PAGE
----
Ann pulled up a chair next to my desk at lunch the other day.
“Can I ask you a personal question?” she asked.
“Sure,” I said, wondering what it might be. I’m always game for personal questions.
“Where do you buy your clothes?” She went on to explain that she had a friend who was trying to update her wardrobe, but didn’t know where to shop. Ann figured I would have good ideas, since I “always look so good.”
That actually took me by surprise – I hardly consider myself a fashion icon. Plus, I was at the end of the laundry cycle that day and was feeling particularly frumpy. However, Ann’s question caused me to wonder if I’ve actually learned how to dress myself.
You see, fashion is not at all instinctual for me. It’s taken me years and years to figure out what I think I look good in and what I like. Like learning another language, I figured out colors, lines, propriety, and shapes only by meticulous observation, research, immersion, and a great deal of trial-and-error. I’ve mixed up my cases and conjugations – wearing a suit to the opera because I felt put together in my new clothes then later realizing that put-together-business is not the same as put-together-opera, for example. I avoided wearing patterns of any kind for years in a virtual silent period, sticking only to the limited range of solid colors that I trusted the most. The day I bought a skirt that went only to my knees took courage tantamount to chiming in on a political discussion.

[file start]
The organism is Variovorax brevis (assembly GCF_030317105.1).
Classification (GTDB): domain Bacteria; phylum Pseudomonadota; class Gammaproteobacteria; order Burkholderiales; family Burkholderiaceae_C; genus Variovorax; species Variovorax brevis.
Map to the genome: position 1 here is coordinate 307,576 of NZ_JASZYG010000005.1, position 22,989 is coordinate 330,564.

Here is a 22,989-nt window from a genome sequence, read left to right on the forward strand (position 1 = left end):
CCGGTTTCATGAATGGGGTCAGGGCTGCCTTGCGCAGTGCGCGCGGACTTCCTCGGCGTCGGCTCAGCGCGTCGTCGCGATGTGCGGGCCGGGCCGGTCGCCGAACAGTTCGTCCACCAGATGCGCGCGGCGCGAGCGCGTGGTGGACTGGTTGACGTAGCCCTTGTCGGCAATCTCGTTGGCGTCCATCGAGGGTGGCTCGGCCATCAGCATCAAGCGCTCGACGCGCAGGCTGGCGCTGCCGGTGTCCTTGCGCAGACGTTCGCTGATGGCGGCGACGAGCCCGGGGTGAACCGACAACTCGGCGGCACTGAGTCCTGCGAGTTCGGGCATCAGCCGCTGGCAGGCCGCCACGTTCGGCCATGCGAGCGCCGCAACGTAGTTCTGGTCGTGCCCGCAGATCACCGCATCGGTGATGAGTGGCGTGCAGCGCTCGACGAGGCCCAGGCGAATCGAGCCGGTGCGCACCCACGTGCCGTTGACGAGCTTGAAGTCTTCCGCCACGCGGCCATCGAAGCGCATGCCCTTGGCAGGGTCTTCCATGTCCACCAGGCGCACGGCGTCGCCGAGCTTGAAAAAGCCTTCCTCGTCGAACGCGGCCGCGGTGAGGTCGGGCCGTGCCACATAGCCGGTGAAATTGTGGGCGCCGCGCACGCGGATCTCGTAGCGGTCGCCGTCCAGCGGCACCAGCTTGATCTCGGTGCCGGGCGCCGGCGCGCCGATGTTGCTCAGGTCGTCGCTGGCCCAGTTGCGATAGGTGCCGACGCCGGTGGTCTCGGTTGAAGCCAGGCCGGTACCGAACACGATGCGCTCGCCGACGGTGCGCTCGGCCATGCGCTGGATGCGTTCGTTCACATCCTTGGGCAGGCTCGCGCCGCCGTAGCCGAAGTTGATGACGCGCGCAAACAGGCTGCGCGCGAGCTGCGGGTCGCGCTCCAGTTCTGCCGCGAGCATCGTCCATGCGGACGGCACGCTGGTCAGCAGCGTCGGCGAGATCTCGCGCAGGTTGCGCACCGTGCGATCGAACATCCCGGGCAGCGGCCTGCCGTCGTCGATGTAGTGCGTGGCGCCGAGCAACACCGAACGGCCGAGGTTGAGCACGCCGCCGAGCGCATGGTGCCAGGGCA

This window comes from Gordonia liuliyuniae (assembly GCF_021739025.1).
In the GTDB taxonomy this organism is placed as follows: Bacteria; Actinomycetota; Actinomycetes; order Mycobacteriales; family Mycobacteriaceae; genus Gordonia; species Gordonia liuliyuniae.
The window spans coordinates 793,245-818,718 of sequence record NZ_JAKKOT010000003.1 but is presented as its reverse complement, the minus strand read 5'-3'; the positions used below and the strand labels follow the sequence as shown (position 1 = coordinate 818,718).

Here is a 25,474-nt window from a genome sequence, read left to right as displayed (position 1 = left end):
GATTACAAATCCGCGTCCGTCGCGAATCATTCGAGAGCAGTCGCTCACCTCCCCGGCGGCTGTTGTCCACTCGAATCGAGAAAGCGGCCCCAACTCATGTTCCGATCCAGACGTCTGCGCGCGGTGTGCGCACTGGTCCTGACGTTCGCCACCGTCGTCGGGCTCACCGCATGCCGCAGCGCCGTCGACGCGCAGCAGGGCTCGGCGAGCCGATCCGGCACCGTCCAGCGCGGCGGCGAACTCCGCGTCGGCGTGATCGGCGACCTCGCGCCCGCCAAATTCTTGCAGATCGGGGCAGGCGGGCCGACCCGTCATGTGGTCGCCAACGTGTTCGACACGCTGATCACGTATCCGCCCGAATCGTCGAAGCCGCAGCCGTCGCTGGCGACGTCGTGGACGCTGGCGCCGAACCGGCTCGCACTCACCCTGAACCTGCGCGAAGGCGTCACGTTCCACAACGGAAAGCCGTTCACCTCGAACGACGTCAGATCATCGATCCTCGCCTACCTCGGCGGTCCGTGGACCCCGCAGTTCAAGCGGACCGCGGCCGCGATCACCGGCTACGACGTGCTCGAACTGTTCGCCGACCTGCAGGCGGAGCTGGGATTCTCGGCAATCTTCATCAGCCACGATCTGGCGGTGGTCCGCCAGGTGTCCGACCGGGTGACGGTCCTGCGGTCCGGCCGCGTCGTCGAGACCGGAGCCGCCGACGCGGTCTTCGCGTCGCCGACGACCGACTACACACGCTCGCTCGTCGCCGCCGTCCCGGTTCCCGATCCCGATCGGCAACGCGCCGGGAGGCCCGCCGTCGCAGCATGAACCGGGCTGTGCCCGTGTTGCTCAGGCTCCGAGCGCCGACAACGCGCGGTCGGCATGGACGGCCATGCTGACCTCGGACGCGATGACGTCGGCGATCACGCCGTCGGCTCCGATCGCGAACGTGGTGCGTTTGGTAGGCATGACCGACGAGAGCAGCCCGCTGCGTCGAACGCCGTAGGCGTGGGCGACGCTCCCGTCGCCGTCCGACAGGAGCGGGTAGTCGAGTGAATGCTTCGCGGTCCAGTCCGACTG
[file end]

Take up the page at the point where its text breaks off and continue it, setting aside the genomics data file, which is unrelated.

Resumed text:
Upon reflection, I do notice that it’s gotten easier. I have enough of the basics under my belt that I don’t have to question every single item every time and I’m quicker at figuring out what isn’t right. It’s easy to lose sight of such growth, and Ann’s compliment gave me pause enough to stop measuring myself against native speakers and recognize how much of a sense of fashion I’ve acquired since I launched this particular field of study.
It also means that when I overhear my students saying to each other as they pass me in the hall, “I like her outfit today. She always looks good,” I can accept that it’s me (me!) they’re talking about and that, in Mountain Town at least, I appear to be fluent.